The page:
Dear Dennis

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We took this photo of you when we visited the UK on holiday last April. You’d just been ill in hospital with a chest infection but had recovered some and we all went out for a family lunch at a pub. I am not sure if I ever showed you this photo, but it was a favourite of Marcus’. It is a favourite of mine too. I can see you were a good man Dennis. Your eyes look very kind.

At the end of that holiday, when we came to say goodbye to you, and return home to New Zealand, you were so tired and fast, fast asleep. Marcus was quite unsure if he would ever get to see you again.  And on the flight back around the world, he was tormented about that idea. About the distance he was putting between his new family in New Zealand and his roots in Lancashire. About not being there for you and for his Mum.   We talked about what we hope for when we get old. He is a loyal boy – your son, I love that about him.  The decision to move back to be near to you and Lorna came very, very easily.

It took a bit longer to get back to Lancashire than we anticipated, but we got here. In June, now with two of your grandchildren in tow, we found you still sitting in your chair at home.  A little weaker, a little quieter, a bit further under the cloud of Lewy Body Dementia, but you were still here. You had a bevy of carers around you, helping you stay in the family home. And Lorna, always Lorna. Doing everything in her power to keep you comfortable and happy at home. There are many wives who would give in to challenges a lot less.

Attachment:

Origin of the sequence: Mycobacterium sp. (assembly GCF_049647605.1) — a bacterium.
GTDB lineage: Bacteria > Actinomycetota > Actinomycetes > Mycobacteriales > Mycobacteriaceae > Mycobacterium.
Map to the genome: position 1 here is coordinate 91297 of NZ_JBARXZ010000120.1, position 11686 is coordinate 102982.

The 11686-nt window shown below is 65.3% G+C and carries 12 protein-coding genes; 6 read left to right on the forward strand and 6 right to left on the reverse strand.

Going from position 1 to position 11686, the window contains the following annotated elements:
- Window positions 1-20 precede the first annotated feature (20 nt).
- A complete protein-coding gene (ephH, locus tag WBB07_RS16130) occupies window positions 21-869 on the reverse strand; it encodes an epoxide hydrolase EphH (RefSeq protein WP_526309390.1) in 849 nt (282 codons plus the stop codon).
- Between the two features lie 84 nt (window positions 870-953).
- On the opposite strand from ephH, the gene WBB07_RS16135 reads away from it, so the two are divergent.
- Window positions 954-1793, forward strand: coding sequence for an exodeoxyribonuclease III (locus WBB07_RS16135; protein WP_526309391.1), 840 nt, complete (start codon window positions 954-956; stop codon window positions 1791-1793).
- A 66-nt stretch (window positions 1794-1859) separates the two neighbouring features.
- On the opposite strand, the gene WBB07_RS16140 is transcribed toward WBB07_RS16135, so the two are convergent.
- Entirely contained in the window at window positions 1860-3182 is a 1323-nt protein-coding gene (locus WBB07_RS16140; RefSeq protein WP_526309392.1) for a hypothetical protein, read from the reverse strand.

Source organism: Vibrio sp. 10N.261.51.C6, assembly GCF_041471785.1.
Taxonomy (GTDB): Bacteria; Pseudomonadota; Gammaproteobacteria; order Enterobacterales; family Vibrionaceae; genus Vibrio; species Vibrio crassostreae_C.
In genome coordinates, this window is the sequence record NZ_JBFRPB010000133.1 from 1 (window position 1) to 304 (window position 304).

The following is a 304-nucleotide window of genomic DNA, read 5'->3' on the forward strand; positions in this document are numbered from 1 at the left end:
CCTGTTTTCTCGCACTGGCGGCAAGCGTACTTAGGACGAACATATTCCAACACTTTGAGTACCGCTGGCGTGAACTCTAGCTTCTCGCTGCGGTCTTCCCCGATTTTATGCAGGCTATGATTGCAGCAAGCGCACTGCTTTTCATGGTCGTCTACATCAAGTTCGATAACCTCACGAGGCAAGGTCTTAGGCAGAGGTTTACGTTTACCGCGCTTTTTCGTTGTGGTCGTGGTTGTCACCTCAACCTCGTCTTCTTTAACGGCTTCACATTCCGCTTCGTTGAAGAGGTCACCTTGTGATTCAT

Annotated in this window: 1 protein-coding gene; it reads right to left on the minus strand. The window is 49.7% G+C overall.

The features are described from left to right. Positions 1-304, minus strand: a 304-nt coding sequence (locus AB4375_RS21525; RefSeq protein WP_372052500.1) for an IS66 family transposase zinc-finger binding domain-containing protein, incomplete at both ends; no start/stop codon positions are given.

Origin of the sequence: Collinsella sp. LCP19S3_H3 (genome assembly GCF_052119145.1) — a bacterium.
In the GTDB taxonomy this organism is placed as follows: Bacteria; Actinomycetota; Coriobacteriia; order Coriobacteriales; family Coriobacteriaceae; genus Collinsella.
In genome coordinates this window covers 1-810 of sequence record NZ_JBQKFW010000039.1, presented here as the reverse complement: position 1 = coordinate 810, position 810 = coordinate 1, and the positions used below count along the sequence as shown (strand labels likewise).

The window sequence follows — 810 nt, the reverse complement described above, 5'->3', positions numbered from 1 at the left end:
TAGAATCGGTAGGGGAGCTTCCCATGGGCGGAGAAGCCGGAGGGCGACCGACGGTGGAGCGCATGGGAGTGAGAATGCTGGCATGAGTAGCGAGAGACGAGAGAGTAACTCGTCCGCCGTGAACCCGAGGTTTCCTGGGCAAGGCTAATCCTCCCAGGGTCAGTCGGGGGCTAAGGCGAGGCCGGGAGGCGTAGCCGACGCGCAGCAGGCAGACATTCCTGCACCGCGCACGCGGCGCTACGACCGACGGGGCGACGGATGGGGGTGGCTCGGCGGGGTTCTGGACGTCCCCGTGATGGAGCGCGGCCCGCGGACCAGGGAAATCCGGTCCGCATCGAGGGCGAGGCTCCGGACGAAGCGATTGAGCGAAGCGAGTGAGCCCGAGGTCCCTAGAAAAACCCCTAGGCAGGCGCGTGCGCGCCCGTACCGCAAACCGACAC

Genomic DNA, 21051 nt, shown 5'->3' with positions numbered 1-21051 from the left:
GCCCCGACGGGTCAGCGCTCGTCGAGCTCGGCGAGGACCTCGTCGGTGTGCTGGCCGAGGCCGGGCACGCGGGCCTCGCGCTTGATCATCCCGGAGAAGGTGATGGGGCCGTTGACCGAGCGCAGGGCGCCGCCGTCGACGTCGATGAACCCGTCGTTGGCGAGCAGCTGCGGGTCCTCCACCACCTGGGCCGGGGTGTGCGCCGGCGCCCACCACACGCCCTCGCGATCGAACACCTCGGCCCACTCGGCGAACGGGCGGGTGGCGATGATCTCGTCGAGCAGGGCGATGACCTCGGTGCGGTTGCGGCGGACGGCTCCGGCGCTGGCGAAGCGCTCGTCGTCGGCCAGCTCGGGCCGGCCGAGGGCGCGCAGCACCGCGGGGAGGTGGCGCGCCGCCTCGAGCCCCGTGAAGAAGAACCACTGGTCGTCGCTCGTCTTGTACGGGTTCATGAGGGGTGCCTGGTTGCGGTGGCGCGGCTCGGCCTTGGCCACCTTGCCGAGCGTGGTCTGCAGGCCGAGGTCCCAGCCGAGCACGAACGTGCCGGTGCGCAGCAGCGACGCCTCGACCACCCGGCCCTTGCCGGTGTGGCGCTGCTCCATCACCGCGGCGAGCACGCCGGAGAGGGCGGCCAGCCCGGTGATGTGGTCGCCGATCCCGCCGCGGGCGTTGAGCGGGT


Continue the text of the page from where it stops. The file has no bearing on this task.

I’m not sure how much of all of this you knew Dennis. Perhaps that is why I want to write this here. Because many times we visited, and you were asleep. And many times we visited and your head was far, far away somewhere else. Sometimes you would be confused and talk some nonsense from a time gone by. Perhaps not know who Marcus even was. But sometimes, sometimes, we would visit and you would lift your head and smile a lovely smile and chat. On those days, we would try to balance Fred on your lap or on the arm of your chair and you would reach a shaky hand to him.

You were an amazing runner. Like proper amazing. And on one of your chattier days, you complained to me that you were frustrated that you used to run over 100 miles a week and now you couldn’t even get to the door. You pointed an accusatory finger at the guilty, silent door to emphasise the injustice. You were quite indignant, as though it were just last week that you were out there pounding the streets, and now – this.

Somehow, it made me giggle.

These are small things, I know. And, of course, I wish we had more. Albie, Fred and I had six short months with you. But for the small moments we did have, I am infinitely glad.  You now rest in Haslingden Cemetery – on the very hills that you used to run all over. There is a lovely cyclicity to that and I am guessing you would have liked it there.

Rest in Peace now Dennis.

Love, your daughter in law,

Sarah.

 

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